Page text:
“O Lord, thou hast searched me and known me!”
In all of the psalms one senses how deep theological convictions are developed out of personal experience reflected on from the perspective of faith. Nowhere is that more evident than in this psalm, which, not surprisingly, is one of the best known to those who nurture their devotion to God on the psalms, while also being frequently cited by systematic theologians as they formulate a doctrine of God. One would not, of course, expect a single psalm to lay out a full constructive statement about God—and certainly not this one, precisely because it is highly personal and dialogical, formulated as conversation with God rather than formal statement about God. From beginning to end it is “I” and “you.” It may translate into the poetic expression of Francis Thompson's “The Hound of Heaven” as easily as or better than into a systematic theological expression. It is poetry, rampant with figures of speech. The psalm, therefore, is not composed of careful, critical language, but it does express some profound thoughts about God that gain their validity as much out of their experiential authenticity as out of their presence in Scripture.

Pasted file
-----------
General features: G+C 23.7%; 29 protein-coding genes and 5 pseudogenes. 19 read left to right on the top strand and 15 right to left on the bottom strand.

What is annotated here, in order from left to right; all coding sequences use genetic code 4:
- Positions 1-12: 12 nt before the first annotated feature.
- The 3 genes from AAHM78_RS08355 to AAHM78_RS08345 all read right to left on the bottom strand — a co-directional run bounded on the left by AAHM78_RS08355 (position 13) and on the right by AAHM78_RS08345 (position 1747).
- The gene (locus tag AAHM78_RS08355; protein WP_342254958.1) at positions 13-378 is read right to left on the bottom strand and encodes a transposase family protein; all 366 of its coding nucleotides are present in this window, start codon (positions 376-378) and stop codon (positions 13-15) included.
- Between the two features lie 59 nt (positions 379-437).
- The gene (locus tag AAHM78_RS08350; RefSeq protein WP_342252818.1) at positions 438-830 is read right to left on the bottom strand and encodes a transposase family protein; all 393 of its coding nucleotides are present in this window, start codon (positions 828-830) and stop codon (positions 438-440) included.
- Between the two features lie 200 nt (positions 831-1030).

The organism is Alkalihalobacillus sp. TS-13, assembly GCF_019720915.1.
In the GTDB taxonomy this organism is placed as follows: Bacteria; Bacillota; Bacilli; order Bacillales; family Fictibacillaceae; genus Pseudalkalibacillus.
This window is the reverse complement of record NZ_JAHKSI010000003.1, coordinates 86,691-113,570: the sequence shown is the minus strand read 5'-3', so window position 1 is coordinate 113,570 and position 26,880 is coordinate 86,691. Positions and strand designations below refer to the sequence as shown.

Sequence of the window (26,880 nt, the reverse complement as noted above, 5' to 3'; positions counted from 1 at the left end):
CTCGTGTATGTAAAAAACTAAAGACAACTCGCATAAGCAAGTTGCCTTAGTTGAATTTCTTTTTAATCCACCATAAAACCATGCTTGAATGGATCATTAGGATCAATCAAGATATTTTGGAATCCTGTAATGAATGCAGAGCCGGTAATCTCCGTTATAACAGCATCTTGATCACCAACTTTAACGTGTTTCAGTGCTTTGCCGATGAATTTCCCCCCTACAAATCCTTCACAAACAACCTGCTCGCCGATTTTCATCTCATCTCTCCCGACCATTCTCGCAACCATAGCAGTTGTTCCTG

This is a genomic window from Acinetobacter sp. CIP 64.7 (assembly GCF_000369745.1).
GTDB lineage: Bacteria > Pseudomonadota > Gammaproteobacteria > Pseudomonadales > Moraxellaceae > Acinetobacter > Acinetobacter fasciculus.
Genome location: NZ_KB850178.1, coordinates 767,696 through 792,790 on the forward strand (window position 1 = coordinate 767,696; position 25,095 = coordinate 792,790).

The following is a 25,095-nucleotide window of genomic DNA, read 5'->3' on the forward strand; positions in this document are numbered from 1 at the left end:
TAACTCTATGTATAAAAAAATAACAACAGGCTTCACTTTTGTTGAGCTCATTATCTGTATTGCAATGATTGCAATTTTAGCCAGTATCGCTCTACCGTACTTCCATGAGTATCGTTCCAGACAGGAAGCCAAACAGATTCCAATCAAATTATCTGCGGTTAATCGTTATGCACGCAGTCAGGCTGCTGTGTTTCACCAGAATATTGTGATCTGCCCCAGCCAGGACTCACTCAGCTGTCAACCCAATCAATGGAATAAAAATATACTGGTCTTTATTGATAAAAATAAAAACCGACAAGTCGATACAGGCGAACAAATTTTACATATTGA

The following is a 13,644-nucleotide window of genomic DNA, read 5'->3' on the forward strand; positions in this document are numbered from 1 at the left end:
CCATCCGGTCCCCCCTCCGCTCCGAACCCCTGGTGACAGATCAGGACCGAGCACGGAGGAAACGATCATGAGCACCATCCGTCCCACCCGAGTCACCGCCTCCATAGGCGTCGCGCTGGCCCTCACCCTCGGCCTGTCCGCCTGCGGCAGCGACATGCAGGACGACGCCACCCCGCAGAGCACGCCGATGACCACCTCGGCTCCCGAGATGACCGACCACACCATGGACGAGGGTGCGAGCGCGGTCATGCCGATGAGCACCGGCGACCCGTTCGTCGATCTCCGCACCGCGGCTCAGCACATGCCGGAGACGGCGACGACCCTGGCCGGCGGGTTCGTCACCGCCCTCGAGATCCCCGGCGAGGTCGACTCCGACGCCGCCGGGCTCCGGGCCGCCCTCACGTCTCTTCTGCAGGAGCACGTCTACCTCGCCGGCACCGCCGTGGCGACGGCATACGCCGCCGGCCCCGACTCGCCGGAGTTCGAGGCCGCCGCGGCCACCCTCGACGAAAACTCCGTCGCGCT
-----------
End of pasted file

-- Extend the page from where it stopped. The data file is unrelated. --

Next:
Psalm 139, however, despite its popularity, is also disturbing at some points, and those need to be addressed. Most obvious is the hatred of one's enemies that is expressed so vehemently in vv. 19-22. That theme will be dealt with below. Somewhat less shocking but also understandably resisted by Christian sensibilities is the fact that this is one of several psalms that seem to function primarily as protestations to God of the psalmist's innocence. In this case the chief clues to this intention on the part of the one praying are at the beginning and the end. Here is a